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Olney v. Progressive Casualty Insurance Co.

United States District Court, S.D. California

January 24, 2014

PETER OLNEY, Individually and on Behalf of All Others Similarly Situated, Plaintiff,
v.
PROGRESSIVE CASUALTY INSURANCE COMPANY, Defendant

Page 1221

For Peter Olney, Individually and on Behalf of all Others Similarly Situated, Plaintiff: Abbas Kazerounian, LEAD ATTORNEY, Kazerounian Law Group, APC, Costa Mesa, CA; Todd M. Friedman, LEAD ATTORNEY, Law Offices of Todd M. Friedman, P.C., Beverly Hills, CA.

For Progressive Casualty Insurance Company, Defendant: Meryl C Maneker, Robert Kenneth Dixon, Vickie E Turner, LEAD ATTORNEYS, Wilson Turner Kosmo LLP, San Diego, CA; James Bradford Odom, Nicholas Griffin Hill, S. Stewart Haskins, II, PRO HAC VICE, King & Spalding LLP, Atlanta, GA.

OPINION

Page 1222

HON. GONZALO P. CURIEL, United States District Judge.

ORDER DENYING DEFENDANT'S MOTIONS TO DISMISS AND STRIKE

Defendant Progressive Casualty Insurance Company (" Defendant" ) moves to dismiss plaintiff Peter Olney's (" Plaintiff" ) putative class-action Complaint on multiple grounds pursuant to Federal Rule of Civil Procedure 12(b)(6) or, in the alternative, to strike the class action allegations pursuant to Federal Rule of Civil Procedure 12(f). The Court finds the matter suitable for decision on the papers, without oral argument, pursuant to Civil Local Rule 7.1.d.1. Defendant's motions are DENIED.

BACKGROUND

Plaintiff, a resident of California, sues on behalf of himself and all others similarly situated. Defendant is an Ohio corporation that provides insurance policies with its principal place of business in Ohio.

Plaintiff alleges that, beginning in July 2013, he received, without his consent, numerous " autodialed" telephone calls to his cellular telephone for which he alleges he incurred charges. Plaintiff alleges Defendant used " an 'automatic telephone dialing system,' ('ATDS') . . . using an 'artificial or prerecorded voice' . . . in order to collect an alleged debt from an unknown third party named Danielle." (ECF No. 1, Compl. ¶ 16.) Plaintiff thus brings two claims under the Telephone Consumer Protection Act (" TCPA" ), 47 U.S.C. § 227 et seq., for (1) negligent violations of the TCPA and (2) knowing or willful violations of the TCPA.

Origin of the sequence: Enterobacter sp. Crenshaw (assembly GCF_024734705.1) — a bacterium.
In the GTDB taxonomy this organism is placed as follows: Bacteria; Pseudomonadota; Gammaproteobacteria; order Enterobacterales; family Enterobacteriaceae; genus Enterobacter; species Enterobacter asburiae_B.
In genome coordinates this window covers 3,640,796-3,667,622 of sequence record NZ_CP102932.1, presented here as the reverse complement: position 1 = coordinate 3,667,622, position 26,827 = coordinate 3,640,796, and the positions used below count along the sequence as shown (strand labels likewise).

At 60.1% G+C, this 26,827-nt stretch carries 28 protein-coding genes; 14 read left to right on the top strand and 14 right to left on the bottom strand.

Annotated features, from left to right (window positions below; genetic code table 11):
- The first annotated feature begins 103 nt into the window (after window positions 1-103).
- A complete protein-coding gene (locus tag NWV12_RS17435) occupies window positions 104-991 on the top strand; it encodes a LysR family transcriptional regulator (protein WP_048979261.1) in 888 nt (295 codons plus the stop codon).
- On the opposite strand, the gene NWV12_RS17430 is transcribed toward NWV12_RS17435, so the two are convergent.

Defendant now moves the Court for dismissal on the grounds that Plaintiff lacks statutory standing because: (1) the TCPA allows only the intended recipient of a call to file suit; (2) alternatively, only the subscriber of the phone number can file suit; and (3) calling a debtor does not violate the TCPA, regardless of who answers the phone.

In the alternative, Defendant moves the Court to strike Plaintiff's class action allegations on the grounds that the class is facially uncertifiable because the class definition is overbroad and unascertainable.

DISCUSSION

I. Motion to Dismiss

A. Legal Standard

A Rule 12(b)(6) motion to dismiss tests the sufficiency of the complaint. Navarro v. Block, 250 F.3d 729, 732 (9th Cir. 2001). " While a complaint attacked by a Rule 12(b)(6) motion to dismiss does not need detailed factual allegations, a plaintiff's obligation to provide the grounds of his entitlement to relief requires more than labels and conclusions, and a formulaic recitation of the elements of a cause of action will not do. Factual allegations must be enough to raise a right to relief above the speculative level." Bell A. Corp. v. Twombly, 550 U.S. 544, 555, 127 S.Ct. 1955, 167 L.Ed.2d 929 (2007) (internal quotations, brackets, & citations omitted).

In reviewing a motion to dismiss under Rule 12(b)(6), the court must assume the truth of all factual allegations and must construe them in the light most favorable to the nonmoving party. Cahill v. Liberty Mut. Ins. Co., 80 F.3d 336, 337-38 (9th Cir. 1996). Legal conclusions need not be

Page 1223

taken as true merely because they are cast in the form of factual allegations. Roberts v. Corrothers, 812 F.2d 1173, 1177 (9th Cir. 1987); W. Mining Council v. Watt, 643 F.2d 618, 624 (9th Cir. 1981). Similarly, " conclusory allegations of law and unwarranted inferences are not sufficient to defeat a motion to dismiss." Pareto v. FDIC, 139 F.3d 696, 699 (9th Cir. 1998). Courts generally do not look beyond the complaint for additional facts when deciding a Rule 12(b)(6) motion. United States v. Ritchie, 342 F.3d 903, 908 (9th Cir. 2003); Parrino v. FHP, Inc., 146 F.3d 699, 705-06 (9th Cir. 1998).

B. Analysis

1. Statutory Standing


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